As liberating as it is, recovery unquestionably places an enormous amount of expectations on us. Whether it’s the everyday demands of going to meetings, doing our step work and going to therapy or the long-term goals of rebuilding our careers, reconnecting with our families and building a new life in recovery, it’s easy for us to get overwhelmed by the sheer enormity of it all. If we aren’t careful, feeling overwhelmed can quickly give way to feeling resentful and disinterested. Pretty soon we may start missing meetings, then we may decide that we don’t have to go to therapy this week because we have too much going on. It’s easy to see where we go from here.
We must remember that, above all else, recovery is a gift and a second chance at life. As clichéd as that sentiment can become, it’s often the only thing separating us from abstinence and relapse. Unfortunately we’re under so much pressure to prove our commitment to ourselves and to the people we love that even minor issues can seem like major ordeals. Pretty soon we buy into that perception and it becomes reality as we move further and further toward a setback.
Here are a few things to keep in mind as we feel the pressure start to mount:
Put Us First – One of the ways we commonly get tripped up is our belief that we can please everyone all at once and put our own feelings last. We say yes to everyone’s requests, no matter how much of an inconvenience it may be. At the end of it all day, it’s hard to muster the energy to take care of ourselves properly. Most of us are still trying to figure out our own lives and the more we rush to help others instead of taking the necessary time to heal ourselves, the longer that will take.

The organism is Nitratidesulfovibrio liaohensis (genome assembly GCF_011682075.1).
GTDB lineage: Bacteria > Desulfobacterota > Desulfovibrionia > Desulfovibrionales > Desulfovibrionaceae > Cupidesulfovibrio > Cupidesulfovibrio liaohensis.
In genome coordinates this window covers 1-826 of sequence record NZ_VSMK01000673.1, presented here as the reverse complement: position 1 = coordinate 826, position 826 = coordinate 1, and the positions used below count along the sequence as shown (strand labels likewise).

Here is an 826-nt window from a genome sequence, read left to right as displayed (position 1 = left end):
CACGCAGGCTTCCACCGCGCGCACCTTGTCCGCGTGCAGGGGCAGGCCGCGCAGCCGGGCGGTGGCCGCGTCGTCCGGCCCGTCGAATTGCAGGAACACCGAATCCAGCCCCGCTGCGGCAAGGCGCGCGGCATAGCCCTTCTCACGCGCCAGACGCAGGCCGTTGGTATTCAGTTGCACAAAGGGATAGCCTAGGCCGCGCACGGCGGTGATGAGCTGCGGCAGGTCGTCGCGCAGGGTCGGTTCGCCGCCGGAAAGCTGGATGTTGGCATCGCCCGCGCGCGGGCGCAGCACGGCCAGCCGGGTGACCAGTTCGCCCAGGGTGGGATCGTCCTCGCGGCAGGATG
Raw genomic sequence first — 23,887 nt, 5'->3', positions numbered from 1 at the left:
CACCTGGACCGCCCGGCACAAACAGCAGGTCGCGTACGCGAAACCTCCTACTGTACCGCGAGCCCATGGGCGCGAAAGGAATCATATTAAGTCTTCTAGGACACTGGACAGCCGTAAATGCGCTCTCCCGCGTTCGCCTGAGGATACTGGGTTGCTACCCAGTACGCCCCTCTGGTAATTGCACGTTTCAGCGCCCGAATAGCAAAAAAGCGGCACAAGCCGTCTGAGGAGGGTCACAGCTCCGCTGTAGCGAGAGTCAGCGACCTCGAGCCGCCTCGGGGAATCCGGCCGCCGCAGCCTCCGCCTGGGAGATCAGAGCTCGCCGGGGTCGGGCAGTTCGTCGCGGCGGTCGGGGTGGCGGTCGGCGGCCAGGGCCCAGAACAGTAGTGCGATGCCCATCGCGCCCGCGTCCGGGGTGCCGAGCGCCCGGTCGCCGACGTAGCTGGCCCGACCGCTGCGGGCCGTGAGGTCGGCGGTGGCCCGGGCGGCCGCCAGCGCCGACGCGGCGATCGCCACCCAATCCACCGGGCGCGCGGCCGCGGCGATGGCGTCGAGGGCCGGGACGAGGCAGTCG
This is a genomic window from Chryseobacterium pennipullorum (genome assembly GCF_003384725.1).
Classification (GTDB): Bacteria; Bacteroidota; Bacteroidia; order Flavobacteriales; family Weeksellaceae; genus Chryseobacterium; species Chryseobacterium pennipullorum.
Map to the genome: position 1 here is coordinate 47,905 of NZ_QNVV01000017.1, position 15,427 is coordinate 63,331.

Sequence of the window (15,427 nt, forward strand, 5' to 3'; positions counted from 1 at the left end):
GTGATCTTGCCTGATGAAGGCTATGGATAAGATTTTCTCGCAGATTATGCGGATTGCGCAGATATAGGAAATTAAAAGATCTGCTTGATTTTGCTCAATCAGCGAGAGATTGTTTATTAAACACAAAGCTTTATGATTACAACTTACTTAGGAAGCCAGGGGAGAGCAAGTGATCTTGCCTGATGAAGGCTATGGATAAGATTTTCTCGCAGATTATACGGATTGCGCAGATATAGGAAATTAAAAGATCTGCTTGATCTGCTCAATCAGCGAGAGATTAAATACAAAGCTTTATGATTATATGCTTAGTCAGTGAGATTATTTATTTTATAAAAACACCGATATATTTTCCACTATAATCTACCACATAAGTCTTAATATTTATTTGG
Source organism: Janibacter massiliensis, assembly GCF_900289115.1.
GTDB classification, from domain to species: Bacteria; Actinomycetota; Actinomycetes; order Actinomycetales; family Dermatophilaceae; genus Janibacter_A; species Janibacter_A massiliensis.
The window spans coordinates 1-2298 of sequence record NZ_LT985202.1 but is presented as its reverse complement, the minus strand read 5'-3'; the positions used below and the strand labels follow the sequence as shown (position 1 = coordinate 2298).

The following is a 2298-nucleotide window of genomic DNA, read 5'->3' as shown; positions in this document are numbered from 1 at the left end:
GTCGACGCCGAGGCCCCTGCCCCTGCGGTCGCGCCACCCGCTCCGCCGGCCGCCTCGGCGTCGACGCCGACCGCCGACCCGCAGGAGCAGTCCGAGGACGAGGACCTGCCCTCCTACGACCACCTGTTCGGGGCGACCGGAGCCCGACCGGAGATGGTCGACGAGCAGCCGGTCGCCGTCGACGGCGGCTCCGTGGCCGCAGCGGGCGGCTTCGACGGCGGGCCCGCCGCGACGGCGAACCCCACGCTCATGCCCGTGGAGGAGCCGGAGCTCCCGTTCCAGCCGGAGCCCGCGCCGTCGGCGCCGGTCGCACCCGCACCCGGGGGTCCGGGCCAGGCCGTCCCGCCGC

The People that Matter Understand – As callous and Darwinian as it may sound, we may not be able to associate with anyone that doesn’t respect that we have to put our recovery first, at least at first. When we feel like we have to miss a family event or say no to a favor, we can’t afford to get bogged down in guilt. The people that have been with us and know the importance of the work that we’re doing will understand why we can’t always be “on” 100 percent of the time.
Nothing Is Accomplished All at Once – As much as we’d like to fix everything in a few days, recovery is a lifelong pursuit. First we fix who we are; then we can start thinking about ways to fix what we did. We have to give ourselves a break and remember to reward ourselves as well. Whether we buy ourselves something nice, take a day off or an extended trip, we can make the recovery process all the sweeter if we celebrate significant milestones in our sobriety.
The notion of “proving ourselves” almost seems self-defeating; but it’s what many of us feel we have to do as we endeavor to transition back into our lives and families during recovery. We can make this process easier, by giving ourselves the time and attention we need to properly heal.